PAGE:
Sport and International Political Economy: An Introduction

  • Kimberly S. Schimmel
Part of the International Political Economy Series book series (IPES)


This collection of case studies represents an attempt to capture key aspects of the profound transformations occurring at the beginning of the twenty-first century in sport in advanced capitalist societies. As even a casual observer may recognize, the phenomenon of modern sport bears little resemblance to that of the fairly recent past. At the turn of the twentieth century, sports were occasional and unregulated events played by members of local sport clubs. In the late 1950s and early 1960s, an individual’s association with sport might have been limited to participant, spectator or consumer of sport ‘news’ mainly through radio or newspaper (see Houlihan, 2003). However, as sport became meaningful to more than just the people who played them, the emergence of crowds at local sports club contests provided the opportunity for risk-taking entrepreneurs to turn games into profit-making ventures; for, as William A. Hulbert, one of Major League Baseball’s first owners, reasoned, ‘Why should we be losing money on games that people love?’ (quoted in Peitrusza, 1991: 28). In a relatively short time, traditional community pastimes became today’s commercial spectacles. Voluntary participation was replaced by binding contractual arrangements, and small hometown rivalries gave way to regional and international mega-events produced for mass consumption by a global television audience.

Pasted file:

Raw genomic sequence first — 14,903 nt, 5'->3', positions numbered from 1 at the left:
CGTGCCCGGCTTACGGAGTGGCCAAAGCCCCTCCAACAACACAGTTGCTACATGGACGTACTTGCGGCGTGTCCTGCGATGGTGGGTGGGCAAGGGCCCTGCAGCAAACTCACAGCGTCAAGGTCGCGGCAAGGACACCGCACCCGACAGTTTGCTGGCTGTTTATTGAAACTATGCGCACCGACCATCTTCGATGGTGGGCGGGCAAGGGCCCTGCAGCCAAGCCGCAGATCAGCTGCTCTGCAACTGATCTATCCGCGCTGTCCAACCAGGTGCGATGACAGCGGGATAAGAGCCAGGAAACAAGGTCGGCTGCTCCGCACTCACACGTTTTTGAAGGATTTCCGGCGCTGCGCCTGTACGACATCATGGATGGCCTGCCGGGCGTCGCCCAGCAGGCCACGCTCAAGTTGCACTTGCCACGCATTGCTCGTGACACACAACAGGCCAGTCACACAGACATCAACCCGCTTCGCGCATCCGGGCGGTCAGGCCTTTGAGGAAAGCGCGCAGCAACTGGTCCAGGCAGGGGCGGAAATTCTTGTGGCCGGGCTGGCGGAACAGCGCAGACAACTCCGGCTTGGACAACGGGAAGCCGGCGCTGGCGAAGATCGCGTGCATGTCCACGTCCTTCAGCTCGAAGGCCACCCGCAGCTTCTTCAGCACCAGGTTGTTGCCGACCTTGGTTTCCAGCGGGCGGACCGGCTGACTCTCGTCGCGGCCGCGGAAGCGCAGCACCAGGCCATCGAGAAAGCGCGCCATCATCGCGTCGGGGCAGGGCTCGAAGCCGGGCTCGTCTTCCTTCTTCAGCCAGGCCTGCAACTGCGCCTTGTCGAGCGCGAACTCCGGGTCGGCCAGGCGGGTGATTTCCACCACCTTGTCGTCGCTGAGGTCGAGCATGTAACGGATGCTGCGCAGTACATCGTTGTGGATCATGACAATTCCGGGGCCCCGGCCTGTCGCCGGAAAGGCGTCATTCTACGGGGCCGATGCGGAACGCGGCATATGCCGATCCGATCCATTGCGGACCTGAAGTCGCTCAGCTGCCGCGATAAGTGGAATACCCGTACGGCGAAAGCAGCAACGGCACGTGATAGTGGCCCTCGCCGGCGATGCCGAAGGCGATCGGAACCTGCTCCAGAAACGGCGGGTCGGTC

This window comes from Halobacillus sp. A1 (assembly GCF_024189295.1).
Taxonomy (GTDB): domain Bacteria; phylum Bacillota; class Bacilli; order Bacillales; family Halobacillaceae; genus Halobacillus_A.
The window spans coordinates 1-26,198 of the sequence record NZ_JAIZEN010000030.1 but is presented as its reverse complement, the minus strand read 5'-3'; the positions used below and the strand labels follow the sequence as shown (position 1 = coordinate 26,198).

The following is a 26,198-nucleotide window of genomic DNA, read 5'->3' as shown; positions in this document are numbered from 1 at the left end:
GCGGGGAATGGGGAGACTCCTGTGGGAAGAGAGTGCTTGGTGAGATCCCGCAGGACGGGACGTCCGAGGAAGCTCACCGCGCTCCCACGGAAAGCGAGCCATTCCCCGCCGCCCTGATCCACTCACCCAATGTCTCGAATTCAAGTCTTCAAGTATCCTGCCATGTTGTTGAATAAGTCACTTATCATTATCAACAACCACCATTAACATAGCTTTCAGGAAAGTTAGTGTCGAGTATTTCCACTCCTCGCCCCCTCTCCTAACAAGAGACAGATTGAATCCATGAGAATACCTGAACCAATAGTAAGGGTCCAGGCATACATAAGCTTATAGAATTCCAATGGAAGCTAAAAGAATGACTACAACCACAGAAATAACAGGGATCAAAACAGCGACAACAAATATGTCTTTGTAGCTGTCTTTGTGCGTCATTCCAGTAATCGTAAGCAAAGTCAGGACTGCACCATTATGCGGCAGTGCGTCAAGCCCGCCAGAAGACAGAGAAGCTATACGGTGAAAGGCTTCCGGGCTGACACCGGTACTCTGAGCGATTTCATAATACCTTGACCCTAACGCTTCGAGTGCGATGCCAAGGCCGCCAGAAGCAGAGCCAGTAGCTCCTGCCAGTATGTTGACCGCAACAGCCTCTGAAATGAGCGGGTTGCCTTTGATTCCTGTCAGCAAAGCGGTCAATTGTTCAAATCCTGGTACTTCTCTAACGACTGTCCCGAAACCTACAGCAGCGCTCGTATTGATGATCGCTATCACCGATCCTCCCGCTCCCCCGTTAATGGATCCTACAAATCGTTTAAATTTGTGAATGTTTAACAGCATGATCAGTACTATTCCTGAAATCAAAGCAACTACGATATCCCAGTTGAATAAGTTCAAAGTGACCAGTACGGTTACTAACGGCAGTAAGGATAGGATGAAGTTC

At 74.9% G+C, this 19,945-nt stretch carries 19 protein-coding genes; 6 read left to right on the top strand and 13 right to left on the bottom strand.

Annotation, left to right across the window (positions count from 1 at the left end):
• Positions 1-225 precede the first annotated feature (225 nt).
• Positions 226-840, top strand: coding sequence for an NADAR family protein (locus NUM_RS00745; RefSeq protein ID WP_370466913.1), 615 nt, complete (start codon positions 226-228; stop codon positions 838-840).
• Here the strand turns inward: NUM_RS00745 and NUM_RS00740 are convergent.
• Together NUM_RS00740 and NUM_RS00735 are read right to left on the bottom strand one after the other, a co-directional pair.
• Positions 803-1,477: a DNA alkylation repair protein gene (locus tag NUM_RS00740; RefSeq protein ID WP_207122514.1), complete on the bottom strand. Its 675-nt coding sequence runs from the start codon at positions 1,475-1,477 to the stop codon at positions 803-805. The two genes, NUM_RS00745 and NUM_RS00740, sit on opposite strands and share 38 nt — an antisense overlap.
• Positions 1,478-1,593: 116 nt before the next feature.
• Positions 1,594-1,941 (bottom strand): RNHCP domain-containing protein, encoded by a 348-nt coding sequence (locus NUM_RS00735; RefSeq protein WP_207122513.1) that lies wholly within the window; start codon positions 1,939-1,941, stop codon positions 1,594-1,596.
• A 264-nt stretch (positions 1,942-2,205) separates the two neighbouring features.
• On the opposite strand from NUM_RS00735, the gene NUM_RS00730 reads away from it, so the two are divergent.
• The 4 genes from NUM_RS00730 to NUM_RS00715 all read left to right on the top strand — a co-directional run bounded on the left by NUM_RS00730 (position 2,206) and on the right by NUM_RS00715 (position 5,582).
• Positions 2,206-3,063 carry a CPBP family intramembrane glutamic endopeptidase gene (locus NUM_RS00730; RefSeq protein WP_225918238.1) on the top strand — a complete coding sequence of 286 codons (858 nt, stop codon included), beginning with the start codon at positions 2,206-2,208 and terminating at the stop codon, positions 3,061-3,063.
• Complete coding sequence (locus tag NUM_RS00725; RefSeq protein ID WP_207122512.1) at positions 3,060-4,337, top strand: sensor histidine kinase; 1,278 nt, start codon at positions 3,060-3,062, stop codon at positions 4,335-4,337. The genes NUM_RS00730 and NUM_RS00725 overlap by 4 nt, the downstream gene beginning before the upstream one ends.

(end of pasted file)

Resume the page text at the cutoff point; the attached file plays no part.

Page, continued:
Political Economy Olympic Game International Olympic Committee Major League Baseball Rugby League 
These keywords were added by machine and not by the authors. This process is experimental and the keywords may be updated as the learning algorithm improves.


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© Kimberly S. Schimmel 2005

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  • Kimberly S. Schimmel

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